A Global Perspective for FCS: Sustaining Families, Natural Environments Social Capital

By Nickols, Sharon Y.; Turkki, Kaija et al. | Journal of Family and Consumer Sciences, Fall 2010 | Go to article overview

A Global Perspective for FCS: Sustaining Families, Natural Environments Social Capital


Nickols, Sharon Y., Turkki, Kaija, Pichler, Gertraud, Kirjavainen, Leena, Atiles, Jorge H., Firebaugh, Francille M., Journal of Family and Consumer Sciences


People around the world are increasingly interconnected through communications technology, commerce, and transportation systems-a process and state of being called "globalization." Critics of globalization point out that it leads to environmental degradation, out-sourcing of jobs and unemployment in industrialized countries, exploitation of workers in poor countries, and destruction of traditional cultural structures and values (Schrettle, Breiting, & Klein, 2009). Supporters of globalization contend that it contributes to economic growth, higher productivity and standards of living, access to useful new technology, and multicultural understanding (Schrettle et al., 2009). The consequences of globalization (positive and negative) influence the daily lives of families, consumers, and communities everywhere.

In response to the challenges and opportunities posed by globalization, the United Nations and other agencies have undertaken programs aimed at "sustainable development." Sustainable development is defined as "development that meets the needs of the present without compromising the ability of future generations to meet their own needs (World Commission on Environment and Development, 1987). Linking needs and resources, ecologically sustainable development has been defined as "the way we use, conserve, and enhance the community's resources so that ecological processes, on which life depends, are maintained, and the total quality of life, now and in the future, is secured" (Commonwealth of Australia, 1992, cited in Lumley 2002, p. 3).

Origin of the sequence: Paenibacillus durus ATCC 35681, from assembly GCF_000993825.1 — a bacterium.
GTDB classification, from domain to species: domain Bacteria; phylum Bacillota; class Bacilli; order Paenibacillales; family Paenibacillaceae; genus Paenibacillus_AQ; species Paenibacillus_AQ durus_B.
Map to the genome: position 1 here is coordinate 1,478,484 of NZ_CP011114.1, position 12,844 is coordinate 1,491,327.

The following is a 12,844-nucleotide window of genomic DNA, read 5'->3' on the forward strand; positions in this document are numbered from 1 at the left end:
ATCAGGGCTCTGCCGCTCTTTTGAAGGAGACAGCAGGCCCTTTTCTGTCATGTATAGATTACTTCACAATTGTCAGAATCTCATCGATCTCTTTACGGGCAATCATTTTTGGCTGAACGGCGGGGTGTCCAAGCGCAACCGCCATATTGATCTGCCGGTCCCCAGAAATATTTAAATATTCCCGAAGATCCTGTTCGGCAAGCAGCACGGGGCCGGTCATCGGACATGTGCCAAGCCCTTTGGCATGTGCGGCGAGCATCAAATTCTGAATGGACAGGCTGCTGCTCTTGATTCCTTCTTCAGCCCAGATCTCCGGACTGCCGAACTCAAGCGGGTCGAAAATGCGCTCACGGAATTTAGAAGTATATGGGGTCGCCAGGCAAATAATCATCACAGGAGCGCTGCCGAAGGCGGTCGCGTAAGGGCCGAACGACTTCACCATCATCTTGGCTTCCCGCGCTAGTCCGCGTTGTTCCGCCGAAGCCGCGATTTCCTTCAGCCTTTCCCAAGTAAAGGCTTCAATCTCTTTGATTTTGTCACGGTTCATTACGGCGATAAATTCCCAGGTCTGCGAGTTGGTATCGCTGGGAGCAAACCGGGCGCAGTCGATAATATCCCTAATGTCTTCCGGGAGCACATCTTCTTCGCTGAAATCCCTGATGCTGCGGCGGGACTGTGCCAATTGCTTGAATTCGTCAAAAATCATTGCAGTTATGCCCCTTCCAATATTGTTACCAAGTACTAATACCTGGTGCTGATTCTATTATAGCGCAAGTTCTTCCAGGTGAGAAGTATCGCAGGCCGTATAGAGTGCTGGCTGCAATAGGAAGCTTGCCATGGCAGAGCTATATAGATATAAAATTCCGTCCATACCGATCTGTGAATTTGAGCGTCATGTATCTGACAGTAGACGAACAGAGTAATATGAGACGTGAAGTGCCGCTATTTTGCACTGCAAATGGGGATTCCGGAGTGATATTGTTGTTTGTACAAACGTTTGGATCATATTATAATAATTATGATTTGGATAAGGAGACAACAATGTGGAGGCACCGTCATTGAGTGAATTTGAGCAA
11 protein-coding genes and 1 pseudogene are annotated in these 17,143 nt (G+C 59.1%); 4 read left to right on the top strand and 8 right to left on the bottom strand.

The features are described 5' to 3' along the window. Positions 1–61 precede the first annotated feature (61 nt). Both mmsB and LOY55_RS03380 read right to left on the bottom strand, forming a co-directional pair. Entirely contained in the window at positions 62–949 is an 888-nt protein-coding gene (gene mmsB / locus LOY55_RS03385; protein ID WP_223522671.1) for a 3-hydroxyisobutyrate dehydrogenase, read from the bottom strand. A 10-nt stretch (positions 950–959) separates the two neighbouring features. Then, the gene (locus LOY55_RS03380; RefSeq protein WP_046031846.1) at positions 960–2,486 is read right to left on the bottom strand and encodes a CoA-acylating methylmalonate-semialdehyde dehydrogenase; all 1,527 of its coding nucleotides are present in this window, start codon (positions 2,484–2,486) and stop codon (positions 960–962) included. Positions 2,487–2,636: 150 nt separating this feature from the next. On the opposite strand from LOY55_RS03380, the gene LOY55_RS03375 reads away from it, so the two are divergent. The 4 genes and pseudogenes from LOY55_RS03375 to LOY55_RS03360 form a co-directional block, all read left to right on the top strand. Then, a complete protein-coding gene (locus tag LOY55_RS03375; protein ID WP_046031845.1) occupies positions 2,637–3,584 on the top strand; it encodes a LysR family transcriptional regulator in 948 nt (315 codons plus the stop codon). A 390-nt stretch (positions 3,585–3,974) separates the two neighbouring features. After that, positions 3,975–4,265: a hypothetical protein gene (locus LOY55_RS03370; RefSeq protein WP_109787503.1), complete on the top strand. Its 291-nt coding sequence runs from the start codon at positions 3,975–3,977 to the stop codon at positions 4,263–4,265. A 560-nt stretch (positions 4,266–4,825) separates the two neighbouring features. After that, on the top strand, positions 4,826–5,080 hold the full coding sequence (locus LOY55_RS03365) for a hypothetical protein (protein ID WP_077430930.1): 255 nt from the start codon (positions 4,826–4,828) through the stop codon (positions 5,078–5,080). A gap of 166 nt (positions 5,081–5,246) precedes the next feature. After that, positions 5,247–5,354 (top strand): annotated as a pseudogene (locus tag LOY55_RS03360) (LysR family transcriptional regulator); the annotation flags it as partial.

Family and consumer sciences (FCS), through our ecological heritage, was a forerunner for sustainability, before it was "discovered" by others. NoI en and Clawson (1992) provided one discussion of sustainability and the values of home economics. Sustainability has been present in the theories and practices of home economics throughout our history, but it has not always been made explicit in our global practice.

PURPOSE

The focus of this article is to discuss the role of FCS in addressing issues of sustainable development through building social capital and empowering communities to address the challenges of change, some of which are related to globalization. The authors concur with Makela (2003) that "family and consumer sciences and its practice, education, and research are integral to sustainability" (p. 8). The profession can assume a position of global leadership if we continue to synthesize our expertise with the conceptualization, analysis, and intervention of other scholars and practitioners, as well as making our own unique contributions to education, research, and policy formation.

Our definition of social capital encompasses social networks and the norms of reciprocity and trustworthiness embedded in them, which enable people and institutions to advance their interests and benefit their communities by cooperating with others (adapted from Field, 2010; Putman, 2000; The World Bank, 1999). The definition of community is a group of individuals and families who are interdependent through participation in meeting human needs, have common interests, transmit culture and values from generation to generation, and (usually) live in proximity to one another (adapted from Etzioni, 2001; Lewis & Jay, 2000). It is generally assumed that the word community implies the common good. However, difficulties of achieving empowerment for women in community development prompted Guijt and Shah (1998) to caution that communities are neither homogeneous in composition and concerns, nor necessarily harmonious in their relationships. Furthermore, with increasing worldwide mobility, describing the boundaries (in terms of both proximity and sociocultural identity) of community poses conceptual and practical challenges (Maida, 2007). Despite these ambiguities, in today's world, community has acquired both local and global connotations.

GLOBAL GOALS FOR DEVELOPMENT AND SUSTAINABILITY

The recent global economic recession has caused an enormous chain reaction affecting the developed economies of the United States and countries in Europe and Asia. …

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